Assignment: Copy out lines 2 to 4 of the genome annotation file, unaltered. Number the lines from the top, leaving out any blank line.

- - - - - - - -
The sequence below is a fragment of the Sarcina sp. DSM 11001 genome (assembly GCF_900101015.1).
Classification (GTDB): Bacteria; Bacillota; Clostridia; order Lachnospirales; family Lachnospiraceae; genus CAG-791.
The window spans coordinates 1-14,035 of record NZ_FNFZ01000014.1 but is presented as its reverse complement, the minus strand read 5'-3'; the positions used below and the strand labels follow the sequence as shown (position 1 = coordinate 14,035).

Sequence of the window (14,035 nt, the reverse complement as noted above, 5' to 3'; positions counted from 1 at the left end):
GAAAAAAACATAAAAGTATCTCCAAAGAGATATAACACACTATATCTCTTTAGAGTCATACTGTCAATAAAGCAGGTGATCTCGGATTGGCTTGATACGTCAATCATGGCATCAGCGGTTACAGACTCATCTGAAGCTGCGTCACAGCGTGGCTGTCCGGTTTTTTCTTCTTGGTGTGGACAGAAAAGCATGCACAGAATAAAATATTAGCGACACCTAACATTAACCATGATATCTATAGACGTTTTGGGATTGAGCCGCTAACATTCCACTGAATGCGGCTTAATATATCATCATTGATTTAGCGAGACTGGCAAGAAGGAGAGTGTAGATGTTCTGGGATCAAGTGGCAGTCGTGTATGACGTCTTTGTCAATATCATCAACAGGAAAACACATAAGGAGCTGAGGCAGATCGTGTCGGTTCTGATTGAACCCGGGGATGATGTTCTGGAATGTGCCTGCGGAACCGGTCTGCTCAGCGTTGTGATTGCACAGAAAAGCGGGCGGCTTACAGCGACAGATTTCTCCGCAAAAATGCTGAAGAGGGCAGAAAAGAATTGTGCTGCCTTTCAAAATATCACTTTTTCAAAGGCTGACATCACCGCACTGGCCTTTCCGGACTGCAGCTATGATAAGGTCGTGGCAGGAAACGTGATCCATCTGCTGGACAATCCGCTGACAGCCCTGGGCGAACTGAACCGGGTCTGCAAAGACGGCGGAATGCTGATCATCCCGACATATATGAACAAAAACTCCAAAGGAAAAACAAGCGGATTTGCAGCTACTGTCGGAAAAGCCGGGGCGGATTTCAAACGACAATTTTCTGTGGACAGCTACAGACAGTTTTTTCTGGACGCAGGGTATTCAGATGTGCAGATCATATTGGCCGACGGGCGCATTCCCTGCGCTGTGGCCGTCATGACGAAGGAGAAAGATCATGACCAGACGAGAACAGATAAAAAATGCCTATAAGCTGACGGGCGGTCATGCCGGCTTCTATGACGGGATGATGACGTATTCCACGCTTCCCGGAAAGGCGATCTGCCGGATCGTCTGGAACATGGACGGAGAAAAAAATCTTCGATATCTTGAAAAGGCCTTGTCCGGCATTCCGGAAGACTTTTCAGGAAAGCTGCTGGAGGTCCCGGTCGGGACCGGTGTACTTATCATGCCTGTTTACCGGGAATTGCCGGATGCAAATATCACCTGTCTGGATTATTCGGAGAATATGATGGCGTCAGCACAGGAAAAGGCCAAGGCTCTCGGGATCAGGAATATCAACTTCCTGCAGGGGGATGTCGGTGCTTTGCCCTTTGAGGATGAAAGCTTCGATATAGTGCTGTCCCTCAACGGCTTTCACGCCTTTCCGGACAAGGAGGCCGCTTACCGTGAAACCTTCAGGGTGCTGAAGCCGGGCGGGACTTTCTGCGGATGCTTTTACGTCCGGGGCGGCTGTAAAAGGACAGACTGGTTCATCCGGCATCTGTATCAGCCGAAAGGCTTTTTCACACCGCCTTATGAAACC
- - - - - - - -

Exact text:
Classification (GTDB): Bacteria; Bacillota; Clostridia; order Lachnospirales; family Lachnospiraceae; genus CAG-791.
The window spans coordinates 1-14,035 of record NZ_FNFZ01000014.1 but is presented as its reverse complement, the minus strand read 5'-3'; the positions used below and the strand labels follow the sequence as shown (position 1 = coordinate 14,035).

Sequence of the window (14,035 nt, the reverse complement as noted above, 5' to 3'; positions counted from 1 at the left end):